Italian or Corded Quilting
Sample 1: Creative use of Free Embroidery with Italian Quilting
As suggested, I looked at both Antoni Gaudi (Curves) and Frank Lloyd Wright, (Rectangles) and couldn’t really relate them to sample 1, so went back to the Picture Gallery: Twisted grids, p.36. With Art Nouveau in mind, I found something similar in Dover Art Nouveau designs in color: Mucha, Verneuil & Auriol p.18 shapes by Mucha. I made a fabric by chopping up thread ends and bonding them with Supamend onto white poly-cotton. This was covered with chiffon, and the design raised using wool.
Mucha design worked onto prepared fabric
This worked well, the difference between the padded area shows up easily.
Sample 2: Italian quilting combined with stitch techniques
The design was based on a photo of Merchants’ houses in Ghent (p.17), besides the verticals and horizontals, there is a poster on the side of the building with a paisley-like shape on it. The straight lines were executed using twin needles: two sizes 2.5 and 6mm on transfer dyed poly-cotton. On top of this were worked three different sized paisley shapes with free machine outlines for the corded quilting, and machine patterns added. Stitching against the twin needle direction was not easy.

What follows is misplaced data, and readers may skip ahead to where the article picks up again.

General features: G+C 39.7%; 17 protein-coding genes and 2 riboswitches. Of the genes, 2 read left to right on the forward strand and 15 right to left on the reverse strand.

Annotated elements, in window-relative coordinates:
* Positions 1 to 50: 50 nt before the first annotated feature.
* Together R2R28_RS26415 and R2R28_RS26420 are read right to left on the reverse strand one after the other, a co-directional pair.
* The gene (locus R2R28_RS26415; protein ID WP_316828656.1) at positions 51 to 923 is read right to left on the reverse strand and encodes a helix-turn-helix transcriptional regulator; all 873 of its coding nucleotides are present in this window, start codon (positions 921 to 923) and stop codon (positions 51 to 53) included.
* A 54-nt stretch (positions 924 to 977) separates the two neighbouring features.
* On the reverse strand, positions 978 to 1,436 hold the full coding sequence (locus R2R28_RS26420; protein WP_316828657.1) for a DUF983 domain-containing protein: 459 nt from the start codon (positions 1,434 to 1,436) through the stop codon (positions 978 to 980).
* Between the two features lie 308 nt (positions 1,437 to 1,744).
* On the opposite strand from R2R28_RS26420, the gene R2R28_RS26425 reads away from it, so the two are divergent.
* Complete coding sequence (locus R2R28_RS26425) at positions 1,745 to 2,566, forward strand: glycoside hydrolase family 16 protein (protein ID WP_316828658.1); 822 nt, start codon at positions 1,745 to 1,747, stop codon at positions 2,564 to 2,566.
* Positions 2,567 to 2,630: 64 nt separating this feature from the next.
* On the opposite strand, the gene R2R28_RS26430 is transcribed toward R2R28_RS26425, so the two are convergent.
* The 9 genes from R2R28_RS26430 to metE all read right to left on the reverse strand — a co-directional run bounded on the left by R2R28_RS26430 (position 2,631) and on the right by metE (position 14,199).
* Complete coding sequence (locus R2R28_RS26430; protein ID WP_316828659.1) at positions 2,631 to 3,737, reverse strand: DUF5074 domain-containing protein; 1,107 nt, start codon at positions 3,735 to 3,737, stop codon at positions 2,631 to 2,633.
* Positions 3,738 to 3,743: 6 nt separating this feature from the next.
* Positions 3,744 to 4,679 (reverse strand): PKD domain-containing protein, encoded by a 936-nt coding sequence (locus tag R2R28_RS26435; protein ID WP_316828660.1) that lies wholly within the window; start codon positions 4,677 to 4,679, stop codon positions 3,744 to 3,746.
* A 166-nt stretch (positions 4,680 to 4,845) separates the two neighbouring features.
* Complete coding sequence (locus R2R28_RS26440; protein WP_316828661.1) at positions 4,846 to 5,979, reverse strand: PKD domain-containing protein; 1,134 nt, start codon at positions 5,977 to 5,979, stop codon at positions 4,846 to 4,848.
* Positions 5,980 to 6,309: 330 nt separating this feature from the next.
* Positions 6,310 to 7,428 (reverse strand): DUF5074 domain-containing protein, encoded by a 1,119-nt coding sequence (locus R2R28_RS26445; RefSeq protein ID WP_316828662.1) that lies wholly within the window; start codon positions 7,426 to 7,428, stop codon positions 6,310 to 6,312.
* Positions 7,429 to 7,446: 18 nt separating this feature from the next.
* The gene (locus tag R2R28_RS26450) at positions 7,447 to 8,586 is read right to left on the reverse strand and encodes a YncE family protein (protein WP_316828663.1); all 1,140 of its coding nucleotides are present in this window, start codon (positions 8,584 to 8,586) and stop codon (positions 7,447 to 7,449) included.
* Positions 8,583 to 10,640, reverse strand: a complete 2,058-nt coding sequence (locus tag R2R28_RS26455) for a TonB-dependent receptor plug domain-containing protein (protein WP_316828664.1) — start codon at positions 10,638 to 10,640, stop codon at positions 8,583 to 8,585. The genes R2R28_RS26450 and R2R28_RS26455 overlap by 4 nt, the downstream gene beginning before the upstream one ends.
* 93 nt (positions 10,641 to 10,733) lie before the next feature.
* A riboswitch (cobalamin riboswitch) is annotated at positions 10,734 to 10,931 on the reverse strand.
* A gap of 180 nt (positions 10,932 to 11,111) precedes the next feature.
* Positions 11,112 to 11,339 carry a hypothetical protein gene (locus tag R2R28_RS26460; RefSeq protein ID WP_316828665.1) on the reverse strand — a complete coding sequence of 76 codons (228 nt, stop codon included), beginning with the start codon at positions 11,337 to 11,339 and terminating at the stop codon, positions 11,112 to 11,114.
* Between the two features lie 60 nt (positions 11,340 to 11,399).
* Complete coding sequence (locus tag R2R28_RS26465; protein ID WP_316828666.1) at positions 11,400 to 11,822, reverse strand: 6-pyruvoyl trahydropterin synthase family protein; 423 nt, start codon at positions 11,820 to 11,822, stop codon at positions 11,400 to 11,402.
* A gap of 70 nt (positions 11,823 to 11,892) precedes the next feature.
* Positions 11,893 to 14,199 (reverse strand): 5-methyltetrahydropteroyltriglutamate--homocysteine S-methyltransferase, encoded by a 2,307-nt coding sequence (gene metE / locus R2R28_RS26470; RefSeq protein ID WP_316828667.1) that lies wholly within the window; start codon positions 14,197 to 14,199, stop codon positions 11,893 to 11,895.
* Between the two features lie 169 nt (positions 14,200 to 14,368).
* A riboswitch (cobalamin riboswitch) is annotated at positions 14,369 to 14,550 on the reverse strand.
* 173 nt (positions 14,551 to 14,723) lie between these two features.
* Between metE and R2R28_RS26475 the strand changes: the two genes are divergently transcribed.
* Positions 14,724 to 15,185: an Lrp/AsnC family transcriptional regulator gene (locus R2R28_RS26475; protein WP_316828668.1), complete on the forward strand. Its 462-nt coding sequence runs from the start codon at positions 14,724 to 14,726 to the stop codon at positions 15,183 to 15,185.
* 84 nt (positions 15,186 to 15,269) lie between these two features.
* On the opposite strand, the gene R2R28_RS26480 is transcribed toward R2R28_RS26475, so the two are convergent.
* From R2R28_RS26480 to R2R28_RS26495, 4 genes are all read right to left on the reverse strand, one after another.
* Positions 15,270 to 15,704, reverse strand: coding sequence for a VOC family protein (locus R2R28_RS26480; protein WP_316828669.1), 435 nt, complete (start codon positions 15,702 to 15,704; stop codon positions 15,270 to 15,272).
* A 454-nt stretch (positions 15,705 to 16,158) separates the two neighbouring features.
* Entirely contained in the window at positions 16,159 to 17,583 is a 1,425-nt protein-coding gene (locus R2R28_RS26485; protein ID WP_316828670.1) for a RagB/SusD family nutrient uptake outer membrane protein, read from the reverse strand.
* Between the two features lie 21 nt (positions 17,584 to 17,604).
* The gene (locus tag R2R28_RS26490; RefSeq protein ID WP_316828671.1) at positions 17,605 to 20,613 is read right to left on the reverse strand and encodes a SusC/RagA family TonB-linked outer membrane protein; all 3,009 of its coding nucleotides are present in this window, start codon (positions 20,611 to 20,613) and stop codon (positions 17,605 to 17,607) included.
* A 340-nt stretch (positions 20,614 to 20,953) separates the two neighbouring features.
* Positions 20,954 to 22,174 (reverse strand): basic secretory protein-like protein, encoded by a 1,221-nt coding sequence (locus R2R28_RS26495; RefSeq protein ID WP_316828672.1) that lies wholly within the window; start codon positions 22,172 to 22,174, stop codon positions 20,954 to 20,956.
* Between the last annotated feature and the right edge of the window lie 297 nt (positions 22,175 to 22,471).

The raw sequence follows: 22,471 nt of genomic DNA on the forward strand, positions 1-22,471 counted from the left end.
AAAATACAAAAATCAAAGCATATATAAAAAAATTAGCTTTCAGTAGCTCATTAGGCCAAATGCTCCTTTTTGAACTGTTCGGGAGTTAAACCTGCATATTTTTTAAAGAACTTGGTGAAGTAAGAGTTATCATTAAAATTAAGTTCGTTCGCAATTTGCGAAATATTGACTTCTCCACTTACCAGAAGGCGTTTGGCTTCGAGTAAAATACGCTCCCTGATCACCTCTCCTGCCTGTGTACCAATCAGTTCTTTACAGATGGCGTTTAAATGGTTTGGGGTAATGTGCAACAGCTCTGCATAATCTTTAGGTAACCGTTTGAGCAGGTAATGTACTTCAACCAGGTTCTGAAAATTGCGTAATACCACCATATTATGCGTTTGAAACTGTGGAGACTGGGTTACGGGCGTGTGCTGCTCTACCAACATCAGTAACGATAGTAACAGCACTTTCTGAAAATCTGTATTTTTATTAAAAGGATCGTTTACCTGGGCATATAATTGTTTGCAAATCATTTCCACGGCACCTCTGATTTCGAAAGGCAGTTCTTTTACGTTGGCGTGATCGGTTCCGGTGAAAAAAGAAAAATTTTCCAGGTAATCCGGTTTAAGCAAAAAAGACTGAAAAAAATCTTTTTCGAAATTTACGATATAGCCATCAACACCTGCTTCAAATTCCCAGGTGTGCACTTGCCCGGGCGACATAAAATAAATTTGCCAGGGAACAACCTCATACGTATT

Twin needle stitching
I think it is an interesting idea, but difficult to carry out satisfactorily.
Sample 3: Italian quilting focusing on line and colour
This design was based on part of the plan of Hampton Court Maze (p.10). Dyed poly-cotton, with chiffon on top and calico underneath. The calico made it hard to get the coloured soft cotton threads into the right places: it would have been better to add the calico after doing the quilting.
Half the maze plan showing coloured lines
Design worked on fabrics.
Trapunto or Padded Quilting
Sample 1: using pattern
I began by looking at the Chrysler Building (p.33), but didn’t think it would work, but that the ‘cogs’ on the ratchet of the Lock paddle (p.32) would. This was worked on a printed poly-cotton fabric, using a metallic thread.
Free machine Granite stitch
The metallic thread worked well, but I think a less complicated patterned fabric would have been better.
Sample 2: Where the depth of padding varies
The design is based on the ‘Snail staircase’ (p.4)
Manipulation of the image
Shaded according to depth of padding.
Very little padding, free machining on procion-dyed calico
I was happy with this sample, it produced exactly the result I wanted.
Sample 3: Tonal value demonstrated through the padded areas
Tarr Steps (p.16)
Shapes within shading
Finished sample using multi-coloured, light and dark jade wool fibres under chiffon.
Close-up showing curly Wensleydale fleece at the bottom
This was not as satisfactory as I had hoped: the chiffon was too opaque to show off the colours and textures of the wool topps properly. Unfortunately, it was the only white one I had.